Which Is Cheaper: Buying an Existing Home or Building New?

As inventories remain tight, home buyers may be drawn to new-home construction. But what determines whether they will pay more for buying new than for an existing home?

If the buyer takes steps to limit construction costs and omits custom finishes, building a house may be about $7,000 cheaper than buying an existing home, according to a new analysis from Bankrate.com.

Prices also depend on location and the options the buyer selects.

The median sales price of an existing home was $309,800 in December 2020, according to the National Association of REALTORS®. The average cost of building a new house was $302,817, according to HomeAdvisor. However, recent run-ups in lumber costs may be adding considerably more to new home costs.

The operating costs for a new home may be cheaper in the long run, according to the National Association of Home Builders. Homes built after 2010 tend to have operating costs of about 3% of the home’s value. The operating costs of homes built prior to 1960 are more than 6%, according to the NAHB’s analysis.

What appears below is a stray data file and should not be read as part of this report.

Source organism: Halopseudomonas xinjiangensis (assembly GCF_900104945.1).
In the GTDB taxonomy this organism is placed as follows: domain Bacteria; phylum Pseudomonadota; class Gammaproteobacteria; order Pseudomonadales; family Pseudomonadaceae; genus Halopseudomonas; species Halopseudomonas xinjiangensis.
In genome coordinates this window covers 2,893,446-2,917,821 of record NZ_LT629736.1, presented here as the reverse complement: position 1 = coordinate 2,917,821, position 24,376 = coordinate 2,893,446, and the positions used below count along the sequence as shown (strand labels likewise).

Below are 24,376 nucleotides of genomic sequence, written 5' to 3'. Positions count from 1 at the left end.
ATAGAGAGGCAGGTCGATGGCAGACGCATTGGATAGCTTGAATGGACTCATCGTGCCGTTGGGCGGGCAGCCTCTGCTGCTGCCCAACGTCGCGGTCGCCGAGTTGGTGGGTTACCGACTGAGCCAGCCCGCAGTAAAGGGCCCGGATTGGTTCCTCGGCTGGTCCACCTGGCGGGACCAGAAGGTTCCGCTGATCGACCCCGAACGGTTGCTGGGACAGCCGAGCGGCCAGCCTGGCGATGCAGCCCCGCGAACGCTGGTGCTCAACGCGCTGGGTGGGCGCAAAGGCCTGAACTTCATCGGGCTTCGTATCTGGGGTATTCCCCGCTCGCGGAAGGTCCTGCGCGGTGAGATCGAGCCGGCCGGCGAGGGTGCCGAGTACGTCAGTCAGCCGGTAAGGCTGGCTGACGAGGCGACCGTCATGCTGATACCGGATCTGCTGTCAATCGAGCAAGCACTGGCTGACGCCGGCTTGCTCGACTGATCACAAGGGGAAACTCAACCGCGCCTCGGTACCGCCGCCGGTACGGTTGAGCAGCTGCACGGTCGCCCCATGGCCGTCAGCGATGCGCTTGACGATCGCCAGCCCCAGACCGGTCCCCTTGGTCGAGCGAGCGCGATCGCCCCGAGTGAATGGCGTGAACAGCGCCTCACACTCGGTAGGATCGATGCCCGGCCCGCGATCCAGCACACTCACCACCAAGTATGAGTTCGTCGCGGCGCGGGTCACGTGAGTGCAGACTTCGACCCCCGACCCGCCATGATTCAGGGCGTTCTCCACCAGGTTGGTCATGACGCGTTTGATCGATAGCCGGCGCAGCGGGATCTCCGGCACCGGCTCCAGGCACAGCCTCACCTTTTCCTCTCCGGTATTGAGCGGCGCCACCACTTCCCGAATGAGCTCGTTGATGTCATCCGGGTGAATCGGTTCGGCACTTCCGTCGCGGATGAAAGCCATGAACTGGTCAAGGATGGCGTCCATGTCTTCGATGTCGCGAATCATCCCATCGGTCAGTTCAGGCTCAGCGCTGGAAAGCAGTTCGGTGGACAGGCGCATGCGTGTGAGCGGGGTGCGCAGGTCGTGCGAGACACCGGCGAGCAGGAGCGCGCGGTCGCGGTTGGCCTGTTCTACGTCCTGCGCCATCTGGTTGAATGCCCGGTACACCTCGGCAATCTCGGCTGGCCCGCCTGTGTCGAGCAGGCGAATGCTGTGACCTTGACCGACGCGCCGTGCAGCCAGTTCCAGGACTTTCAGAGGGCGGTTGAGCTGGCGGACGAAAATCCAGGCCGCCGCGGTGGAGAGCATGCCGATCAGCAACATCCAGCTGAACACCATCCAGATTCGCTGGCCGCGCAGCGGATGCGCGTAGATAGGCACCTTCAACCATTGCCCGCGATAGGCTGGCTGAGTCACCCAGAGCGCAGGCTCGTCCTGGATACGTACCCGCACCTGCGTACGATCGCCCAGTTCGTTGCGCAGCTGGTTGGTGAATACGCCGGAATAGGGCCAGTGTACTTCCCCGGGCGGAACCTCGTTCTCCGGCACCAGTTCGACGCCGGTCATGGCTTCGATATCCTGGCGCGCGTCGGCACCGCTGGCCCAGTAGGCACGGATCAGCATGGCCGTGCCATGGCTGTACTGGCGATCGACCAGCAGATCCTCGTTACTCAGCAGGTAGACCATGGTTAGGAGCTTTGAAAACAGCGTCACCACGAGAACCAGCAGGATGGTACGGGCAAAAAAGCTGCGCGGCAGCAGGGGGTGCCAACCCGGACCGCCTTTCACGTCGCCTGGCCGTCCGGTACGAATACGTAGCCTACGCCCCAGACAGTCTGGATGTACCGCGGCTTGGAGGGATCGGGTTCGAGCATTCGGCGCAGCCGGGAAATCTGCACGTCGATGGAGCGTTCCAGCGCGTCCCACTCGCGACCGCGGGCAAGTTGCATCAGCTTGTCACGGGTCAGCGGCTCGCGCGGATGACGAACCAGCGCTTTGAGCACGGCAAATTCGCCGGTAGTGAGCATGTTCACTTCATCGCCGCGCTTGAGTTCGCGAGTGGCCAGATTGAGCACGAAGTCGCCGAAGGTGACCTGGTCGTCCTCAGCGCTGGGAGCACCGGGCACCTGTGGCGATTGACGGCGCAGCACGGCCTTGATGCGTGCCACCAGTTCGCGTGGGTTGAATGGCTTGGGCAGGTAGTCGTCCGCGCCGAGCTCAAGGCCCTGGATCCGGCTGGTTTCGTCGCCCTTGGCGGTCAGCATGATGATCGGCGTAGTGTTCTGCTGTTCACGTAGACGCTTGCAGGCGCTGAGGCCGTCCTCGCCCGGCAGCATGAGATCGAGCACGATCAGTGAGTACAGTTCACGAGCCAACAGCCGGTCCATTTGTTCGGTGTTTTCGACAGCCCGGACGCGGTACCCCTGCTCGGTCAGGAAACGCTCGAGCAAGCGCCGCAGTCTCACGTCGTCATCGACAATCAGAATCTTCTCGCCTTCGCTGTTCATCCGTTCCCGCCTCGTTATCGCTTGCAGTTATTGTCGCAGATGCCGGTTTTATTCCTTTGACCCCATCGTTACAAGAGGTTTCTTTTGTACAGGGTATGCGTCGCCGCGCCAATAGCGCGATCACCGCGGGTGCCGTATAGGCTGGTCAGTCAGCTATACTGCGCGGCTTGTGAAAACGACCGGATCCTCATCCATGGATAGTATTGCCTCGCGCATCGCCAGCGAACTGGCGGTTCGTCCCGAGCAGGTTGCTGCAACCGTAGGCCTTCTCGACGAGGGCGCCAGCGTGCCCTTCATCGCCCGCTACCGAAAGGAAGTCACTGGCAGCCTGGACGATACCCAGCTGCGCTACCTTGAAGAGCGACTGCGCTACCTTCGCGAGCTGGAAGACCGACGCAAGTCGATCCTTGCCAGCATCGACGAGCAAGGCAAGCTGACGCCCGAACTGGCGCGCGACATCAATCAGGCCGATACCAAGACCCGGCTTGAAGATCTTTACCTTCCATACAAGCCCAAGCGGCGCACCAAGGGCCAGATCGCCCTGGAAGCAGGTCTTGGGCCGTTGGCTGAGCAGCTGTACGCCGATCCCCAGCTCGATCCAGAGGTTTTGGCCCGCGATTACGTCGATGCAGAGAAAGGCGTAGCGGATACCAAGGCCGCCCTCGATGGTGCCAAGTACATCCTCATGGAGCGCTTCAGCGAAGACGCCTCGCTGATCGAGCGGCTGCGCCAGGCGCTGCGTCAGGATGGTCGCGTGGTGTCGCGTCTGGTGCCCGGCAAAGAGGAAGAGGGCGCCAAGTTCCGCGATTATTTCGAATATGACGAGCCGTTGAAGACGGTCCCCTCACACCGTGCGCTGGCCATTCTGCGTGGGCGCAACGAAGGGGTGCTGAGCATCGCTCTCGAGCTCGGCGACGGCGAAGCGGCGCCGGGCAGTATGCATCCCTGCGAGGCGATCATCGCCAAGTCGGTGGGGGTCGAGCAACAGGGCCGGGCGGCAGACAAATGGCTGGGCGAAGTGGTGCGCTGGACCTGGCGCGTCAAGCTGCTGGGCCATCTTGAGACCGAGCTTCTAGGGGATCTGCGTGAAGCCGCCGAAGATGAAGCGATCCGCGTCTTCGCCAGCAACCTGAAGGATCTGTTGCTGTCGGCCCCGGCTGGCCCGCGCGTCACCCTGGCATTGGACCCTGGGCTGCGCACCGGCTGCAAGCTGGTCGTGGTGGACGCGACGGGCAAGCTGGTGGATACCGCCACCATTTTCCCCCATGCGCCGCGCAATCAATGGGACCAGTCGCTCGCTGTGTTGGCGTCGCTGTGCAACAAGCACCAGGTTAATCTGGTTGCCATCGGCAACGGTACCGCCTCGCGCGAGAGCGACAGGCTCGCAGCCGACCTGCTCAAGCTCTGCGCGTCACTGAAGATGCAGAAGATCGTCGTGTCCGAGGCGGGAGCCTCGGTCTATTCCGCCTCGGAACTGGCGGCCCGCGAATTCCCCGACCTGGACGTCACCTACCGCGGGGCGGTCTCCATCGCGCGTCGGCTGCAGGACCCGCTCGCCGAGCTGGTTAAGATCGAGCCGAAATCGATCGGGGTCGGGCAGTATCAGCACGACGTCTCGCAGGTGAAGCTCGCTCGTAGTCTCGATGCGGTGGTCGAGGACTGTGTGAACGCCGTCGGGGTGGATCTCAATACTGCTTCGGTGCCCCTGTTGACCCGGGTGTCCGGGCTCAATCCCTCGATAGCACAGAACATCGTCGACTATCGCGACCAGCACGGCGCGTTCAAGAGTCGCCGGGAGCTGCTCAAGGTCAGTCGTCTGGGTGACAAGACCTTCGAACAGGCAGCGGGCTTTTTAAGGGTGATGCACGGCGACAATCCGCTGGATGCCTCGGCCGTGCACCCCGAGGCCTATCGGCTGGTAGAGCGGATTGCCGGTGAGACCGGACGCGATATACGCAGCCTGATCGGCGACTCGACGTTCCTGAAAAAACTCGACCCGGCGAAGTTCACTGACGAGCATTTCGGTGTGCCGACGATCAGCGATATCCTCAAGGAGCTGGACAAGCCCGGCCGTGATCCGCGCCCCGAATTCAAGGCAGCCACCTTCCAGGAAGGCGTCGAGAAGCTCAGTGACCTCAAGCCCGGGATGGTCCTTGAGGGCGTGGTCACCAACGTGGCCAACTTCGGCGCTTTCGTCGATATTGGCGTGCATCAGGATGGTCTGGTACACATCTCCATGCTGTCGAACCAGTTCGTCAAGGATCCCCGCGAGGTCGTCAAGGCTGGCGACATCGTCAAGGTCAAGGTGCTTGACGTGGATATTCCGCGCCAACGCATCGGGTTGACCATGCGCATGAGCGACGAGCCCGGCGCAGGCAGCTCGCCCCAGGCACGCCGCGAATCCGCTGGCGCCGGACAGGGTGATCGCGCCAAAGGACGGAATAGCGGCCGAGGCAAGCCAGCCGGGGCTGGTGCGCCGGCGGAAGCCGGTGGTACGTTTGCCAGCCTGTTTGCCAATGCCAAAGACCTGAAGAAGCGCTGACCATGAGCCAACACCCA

But when buying new, home buyers may face extra costs for upgrades, landscaping, and appliances than they may not have in purchasing a resale home.

“The cost of new construction and the buyer’s moving timeline are some of the factors to consider, but also the area [and] location that they are looking to move into,” Rose Kemp, a real estate professional with RE/MAX Town Centre in Orlando, Fla., told Bankrate.com. “In some cases, there is better value in a new home for the purchaser versus resale. Also, sometimes the resale homes in an area may be older.”

Real estate pros cite several pros of buying new—such as avoiding the hassle of competing offers and eliminating the need for renovations. But they also cite some cons for buyers to consider like the extended timeline and cost overruns, which are common in new-home construction.

On the other hand, existing homes tend to offer faster move-in times and potentially more bargaining power, real estate pros say. But market competition for a limited stock of homes in many areas is making bidding wars more common.

Read at Realtor Magazine